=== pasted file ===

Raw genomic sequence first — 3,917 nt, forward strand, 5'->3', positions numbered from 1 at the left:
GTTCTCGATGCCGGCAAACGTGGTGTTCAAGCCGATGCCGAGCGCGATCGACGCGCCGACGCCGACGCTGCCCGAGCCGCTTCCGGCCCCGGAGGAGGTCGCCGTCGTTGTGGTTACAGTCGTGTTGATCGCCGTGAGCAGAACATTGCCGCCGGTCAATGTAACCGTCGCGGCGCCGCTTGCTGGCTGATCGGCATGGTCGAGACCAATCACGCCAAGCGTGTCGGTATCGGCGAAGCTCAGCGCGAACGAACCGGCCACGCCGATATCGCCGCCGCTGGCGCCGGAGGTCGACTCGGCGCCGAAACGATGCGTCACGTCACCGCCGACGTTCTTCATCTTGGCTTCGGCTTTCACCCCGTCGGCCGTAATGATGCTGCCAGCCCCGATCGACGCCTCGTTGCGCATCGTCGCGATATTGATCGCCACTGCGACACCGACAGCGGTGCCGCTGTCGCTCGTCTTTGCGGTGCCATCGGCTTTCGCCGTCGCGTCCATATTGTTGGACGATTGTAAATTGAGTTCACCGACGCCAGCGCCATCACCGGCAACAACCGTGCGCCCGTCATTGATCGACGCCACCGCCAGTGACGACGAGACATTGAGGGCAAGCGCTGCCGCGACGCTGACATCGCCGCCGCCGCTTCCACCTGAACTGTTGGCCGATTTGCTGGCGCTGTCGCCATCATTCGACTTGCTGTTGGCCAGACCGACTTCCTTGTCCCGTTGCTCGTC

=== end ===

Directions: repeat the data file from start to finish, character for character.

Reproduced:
Raw genomic sequence first — 3,917 nt, forward strand, 5'->3', positions numbered from 1 at the left:
GTTCTCGATGCCGGCAAACGTGGTGTTCAAGCCGATGCCGAGCGCGATCGACGCGCCGACGCCGACGCTGCCCGAGCCGCTTCCGGCCCCGGAGGAGGTCGCCGTCGTTGTGGTTACAGTCGTGTTGATCGCCGTGAGCAGAACATTGCCGCCGGTCAATGTAACCGTCGCGGCGCCGCTTGCTGGCTGATCGGCATGGTCGAGACCAATCACGCCAAGCGTGTCGGTATCGGCGAAGCTCAGCGCGAACGAACCGGCCACGCCGATATCGCCGCCGCTGGCGCCGGAGGTCGACTCGGCGCCGAAACGATGCGTCACGTCACCGCCGACGTTCTTCATCTTGGCTTCGGCTTTCACCCCGTCGGCCGTAATGATGCTGCCAGCCCCGATCGACGCCTCGTTGCGCATCGTCGCGATATTGATCGCCACTGCGACACCGACAGCGGTGCCGCTGTCGCTCGTCTTTGCGGTGCCATCGGCTTTCGCCGTCGCGTCCATATTGTTGGACGATTGTAAATTGAGTTCACCGACGCCAGCGCCATCACCGGCAACAACCGTGCGCCCGTCATTGATCGACGCCACCGCCAGTGACGACGAGACATTGAGGGCAAGCGCTGCCGCGACGCTGACATCGCCGCCGCCGCTTCCACCTGAACTGTTGGCCGATTTGCTGGCGCTGTCGCCATCATTCGACTTGCTGTTGGCCAGACCGACTTCCTTGTCCCGTTGCTCGTC